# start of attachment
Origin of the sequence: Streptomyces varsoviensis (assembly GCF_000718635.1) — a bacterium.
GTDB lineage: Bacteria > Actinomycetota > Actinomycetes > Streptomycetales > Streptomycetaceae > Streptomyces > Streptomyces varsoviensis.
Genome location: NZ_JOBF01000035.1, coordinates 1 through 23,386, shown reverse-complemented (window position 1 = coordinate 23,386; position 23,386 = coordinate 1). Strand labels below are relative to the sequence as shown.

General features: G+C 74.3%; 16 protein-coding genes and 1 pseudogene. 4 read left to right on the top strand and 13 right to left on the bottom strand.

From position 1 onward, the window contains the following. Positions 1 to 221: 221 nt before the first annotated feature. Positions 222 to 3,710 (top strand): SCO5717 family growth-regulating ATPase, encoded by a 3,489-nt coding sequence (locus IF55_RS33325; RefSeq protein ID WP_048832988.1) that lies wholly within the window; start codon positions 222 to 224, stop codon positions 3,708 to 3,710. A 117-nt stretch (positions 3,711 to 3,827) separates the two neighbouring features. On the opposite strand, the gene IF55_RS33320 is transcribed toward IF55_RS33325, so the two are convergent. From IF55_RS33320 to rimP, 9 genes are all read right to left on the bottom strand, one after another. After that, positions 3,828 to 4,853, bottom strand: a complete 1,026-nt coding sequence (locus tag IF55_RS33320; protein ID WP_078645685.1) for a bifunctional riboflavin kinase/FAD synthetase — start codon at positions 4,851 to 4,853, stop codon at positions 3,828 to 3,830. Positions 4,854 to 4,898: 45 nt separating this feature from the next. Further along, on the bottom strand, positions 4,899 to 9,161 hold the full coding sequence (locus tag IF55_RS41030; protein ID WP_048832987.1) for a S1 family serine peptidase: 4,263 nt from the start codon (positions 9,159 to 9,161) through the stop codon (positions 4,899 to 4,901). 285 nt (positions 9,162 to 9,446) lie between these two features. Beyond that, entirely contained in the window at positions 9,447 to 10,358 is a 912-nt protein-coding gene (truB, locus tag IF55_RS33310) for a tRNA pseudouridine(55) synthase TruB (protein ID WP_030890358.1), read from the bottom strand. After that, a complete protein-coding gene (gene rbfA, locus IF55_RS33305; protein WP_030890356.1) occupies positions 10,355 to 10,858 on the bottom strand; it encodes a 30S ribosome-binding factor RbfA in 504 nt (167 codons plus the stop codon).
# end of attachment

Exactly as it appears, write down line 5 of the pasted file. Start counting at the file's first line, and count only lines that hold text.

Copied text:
From position 1 onward, the window contains the following. Positions 1 to 221: 221 nt before the first annotated feature. Positions 222 to 3,710 (top strand): SCO5717 family growth-regulating ATPase, encoded by a 3,489-nt coding sequence (locus IF55_RS33325; RefSeq protein ID WP_048832988.1) that lies wholly within the window; start codon positions 222 to 224, stop codon positions 3,708 to 3,710. A 117-nt stretch (positions 3,711 to 3,827) separates the two neighbouring features. On the opposite strand, the gene IF55_RS33320 is transcribed toward IF55_RS33325, so the two are convergent. From IF55_RS33320 to rimP, 9 genes are all read right to left on the bottom strand, one after another. After that, positions 3,828 to 4,853, bottom strand: a complete 1,026-nt coding sequence (locus tag IF55_RS33320; protein ID WP_078645685.1) for a bifunctional riboflavin kinase/FAD synthetase — start codon at positions 4,851 to 4,853, stop codon at positions 3,828 to 3,830. Positions 4,854 to 4,898: 45 nt separating this feature from the next. Further along, on the bottom strand, positions 4,899 to 9,161 hold the full coding sequence (locus tag IF55_RS41030; protein ID WP_048832987.1) for a S1 family serine peptidase: 4,263 nt from the start codon (positions 9,159 to 9,161) through the stop codon (positions 4,899 to 4,901). 285 nt (positions 9,162 to 9,446) lie between these two features. Beyond that, entirely contained in the window at positions 9,447 to 10,358 is a 912-nt protein-coding gene (truB, locus tag IF55_RS33310) for a tRNA pseudouridine(55) synthase TruB (protein ID WP_030890358.1), read from the bottom strand. After that, a complete protein-coding gene (gene rbfA, locus IF55_RS33305; protein WP_030890356.1) occupies positions 10,355 to 10,858 on the bottom strand; it encodes a 30S ribosome-binding factor RbfA in 504 nt (167 codons plus the stop codon).